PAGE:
Premier Su Tseng-chang (蘇貞昌) yesterday told lawmakers that amending the Constitution should not be carried out in haste because it is a big project that concerns all the people.
"We should not forget that China has never renounced its intention to take Taiwan using force. To recognize ourselves as a nation and make ourselves stronger should be our focus instead of [amending the Constitution]," Su said. "We should not make any changes to the Constitution without first consulting the general public, the Taiwanese people."
The premier made the remarks while addressing the legislature yesterday morning. His words came in response to a question from Chinese Nationalist Party (KMT) Legislator John Chiang (蔣孝嚴), who asked Su for his comments on President Chen Shui-bian's (陳水扁) "second republic" proposal -- to amend the Constitution and announce Taiwan an independent country.
Chen mentioned the idea at the 80th birthday celebrations of former presidential adviser Koo Kwang-ming (辜寬敏) last Sunday evening.
At the party, Chen also cited Koo's 1996 article entitled "Establishing A Country of Our Own," in which Koo wrote that Taiwanese should establish a country by using the nation's "sorrowful history" as the "backbone" in order to rebuild people's confidence. Chen said that establishing an independent country was his dream and resolution.
Su also told lawmakers it was his belief that it would not be easy to secure the public's consent to amend the Constitution at this moment because the issue concerns the relationship between Taiwan, China and the US.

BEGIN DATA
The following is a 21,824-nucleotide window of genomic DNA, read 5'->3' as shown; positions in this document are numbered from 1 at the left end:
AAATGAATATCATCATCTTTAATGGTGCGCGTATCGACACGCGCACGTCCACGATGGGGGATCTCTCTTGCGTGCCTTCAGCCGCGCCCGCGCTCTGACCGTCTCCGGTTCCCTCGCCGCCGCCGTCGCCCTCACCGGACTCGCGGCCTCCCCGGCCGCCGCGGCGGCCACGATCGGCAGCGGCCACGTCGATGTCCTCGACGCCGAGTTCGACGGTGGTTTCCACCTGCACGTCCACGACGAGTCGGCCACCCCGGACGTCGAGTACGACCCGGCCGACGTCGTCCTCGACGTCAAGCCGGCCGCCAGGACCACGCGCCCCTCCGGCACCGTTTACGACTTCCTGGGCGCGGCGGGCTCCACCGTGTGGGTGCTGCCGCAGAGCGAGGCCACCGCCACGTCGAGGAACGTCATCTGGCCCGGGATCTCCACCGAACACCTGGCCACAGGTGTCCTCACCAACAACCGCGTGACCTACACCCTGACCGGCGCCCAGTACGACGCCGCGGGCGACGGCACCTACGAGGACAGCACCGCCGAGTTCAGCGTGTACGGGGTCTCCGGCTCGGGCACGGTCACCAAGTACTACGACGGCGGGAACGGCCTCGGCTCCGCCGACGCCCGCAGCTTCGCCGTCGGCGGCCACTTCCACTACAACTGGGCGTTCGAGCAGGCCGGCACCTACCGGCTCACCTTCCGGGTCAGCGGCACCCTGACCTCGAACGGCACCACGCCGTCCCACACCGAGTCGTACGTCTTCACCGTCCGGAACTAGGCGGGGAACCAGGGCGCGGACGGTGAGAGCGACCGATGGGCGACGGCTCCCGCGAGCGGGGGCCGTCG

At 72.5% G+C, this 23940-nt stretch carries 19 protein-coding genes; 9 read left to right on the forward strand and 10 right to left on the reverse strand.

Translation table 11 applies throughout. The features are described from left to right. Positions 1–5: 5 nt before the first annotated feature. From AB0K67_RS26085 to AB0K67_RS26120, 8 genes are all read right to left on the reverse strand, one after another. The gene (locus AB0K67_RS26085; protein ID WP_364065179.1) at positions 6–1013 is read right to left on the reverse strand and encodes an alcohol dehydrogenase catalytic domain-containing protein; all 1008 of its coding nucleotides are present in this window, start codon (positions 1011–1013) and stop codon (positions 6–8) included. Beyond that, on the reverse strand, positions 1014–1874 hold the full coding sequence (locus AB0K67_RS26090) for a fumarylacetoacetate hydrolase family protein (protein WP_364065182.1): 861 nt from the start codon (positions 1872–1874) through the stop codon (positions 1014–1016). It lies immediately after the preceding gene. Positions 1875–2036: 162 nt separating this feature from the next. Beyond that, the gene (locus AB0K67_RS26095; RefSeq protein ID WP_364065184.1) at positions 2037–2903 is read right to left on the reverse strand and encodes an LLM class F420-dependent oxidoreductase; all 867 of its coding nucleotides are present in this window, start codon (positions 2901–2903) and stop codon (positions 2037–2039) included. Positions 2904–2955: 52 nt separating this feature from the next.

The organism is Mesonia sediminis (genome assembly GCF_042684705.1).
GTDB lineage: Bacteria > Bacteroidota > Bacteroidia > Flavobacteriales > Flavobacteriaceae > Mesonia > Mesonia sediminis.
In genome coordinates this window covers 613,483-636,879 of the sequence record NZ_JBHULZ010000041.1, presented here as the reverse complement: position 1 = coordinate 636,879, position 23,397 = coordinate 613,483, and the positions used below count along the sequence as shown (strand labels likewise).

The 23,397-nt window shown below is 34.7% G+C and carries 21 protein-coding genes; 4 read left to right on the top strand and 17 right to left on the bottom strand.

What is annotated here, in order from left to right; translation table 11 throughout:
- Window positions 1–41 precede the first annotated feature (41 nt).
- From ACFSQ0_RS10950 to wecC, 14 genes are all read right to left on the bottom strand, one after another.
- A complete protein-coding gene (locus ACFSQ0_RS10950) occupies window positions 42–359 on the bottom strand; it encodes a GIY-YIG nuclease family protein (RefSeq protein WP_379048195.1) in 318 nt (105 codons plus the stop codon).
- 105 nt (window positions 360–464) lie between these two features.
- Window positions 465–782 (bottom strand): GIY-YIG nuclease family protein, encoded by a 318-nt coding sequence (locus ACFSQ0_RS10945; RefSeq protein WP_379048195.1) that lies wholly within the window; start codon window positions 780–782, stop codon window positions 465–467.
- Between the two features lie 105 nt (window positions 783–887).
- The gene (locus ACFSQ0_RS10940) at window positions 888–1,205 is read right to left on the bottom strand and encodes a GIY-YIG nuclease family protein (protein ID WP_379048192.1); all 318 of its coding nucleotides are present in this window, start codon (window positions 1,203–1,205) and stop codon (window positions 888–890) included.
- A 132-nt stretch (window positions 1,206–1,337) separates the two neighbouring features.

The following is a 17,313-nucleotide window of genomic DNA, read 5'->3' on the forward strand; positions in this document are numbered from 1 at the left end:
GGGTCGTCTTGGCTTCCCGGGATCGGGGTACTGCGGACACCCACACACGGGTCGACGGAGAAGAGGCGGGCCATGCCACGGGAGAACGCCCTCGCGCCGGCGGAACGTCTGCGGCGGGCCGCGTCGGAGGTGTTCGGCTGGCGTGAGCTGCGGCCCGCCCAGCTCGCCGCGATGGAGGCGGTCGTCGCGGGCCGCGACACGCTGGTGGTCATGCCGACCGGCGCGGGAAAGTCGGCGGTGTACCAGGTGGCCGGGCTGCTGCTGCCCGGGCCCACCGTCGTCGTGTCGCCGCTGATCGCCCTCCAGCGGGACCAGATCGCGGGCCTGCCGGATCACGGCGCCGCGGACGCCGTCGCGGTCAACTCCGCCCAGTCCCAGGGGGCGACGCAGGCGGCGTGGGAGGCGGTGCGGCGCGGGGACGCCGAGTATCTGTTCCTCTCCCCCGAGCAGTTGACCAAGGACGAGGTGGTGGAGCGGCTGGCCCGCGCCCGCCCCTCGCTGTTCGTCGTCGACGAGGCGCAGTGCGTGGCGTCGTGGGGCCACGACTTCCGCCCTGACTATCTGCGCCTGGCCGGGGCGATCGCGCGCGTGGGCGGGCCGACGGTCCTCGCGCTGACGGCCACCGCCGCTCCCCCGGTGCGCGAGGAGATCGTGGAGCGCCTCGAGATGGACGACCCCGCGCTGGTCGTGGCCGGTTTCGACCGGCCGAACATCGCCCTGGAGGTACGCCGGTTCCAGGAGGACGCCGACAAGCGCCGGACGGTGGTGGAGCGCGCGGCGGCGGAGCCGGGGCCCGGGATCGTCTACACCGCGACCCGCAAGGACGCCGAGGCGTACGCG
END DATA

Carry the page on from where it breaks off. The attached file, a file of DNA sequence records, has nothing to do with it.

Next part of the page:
"As premier, I have never tried to stop anybody talking about amending the Constitution. We accept different voices. But personally, I am the premier of the Republic of China and it is not appropriate for me to comment on the issue. That will not change," Su said.
The premier also reminded lawmakers not to forget about the ever present threat posed by China.
"They [the Chinese government] will never give up trying to make us part of them. We should recognize ourselves as a country and do our best to defend ourselves even though we have never considered ourselves as being their enemy," Su said.
New Party Legislator Wu Cherng-dean (吳成典) challenged the premier and said that Taiwan cannot continue to treat China as the enemy because Taiwan's development definitely concerns China.
"There will be a lot of advantages for us if we can handle the cross-strait relationship well," he said.
The premier said that being careful was the bottom line to handling China.
"There are still lots of different ways for [China] to annex us," Su said. "We cannot provide them with them any opportunities."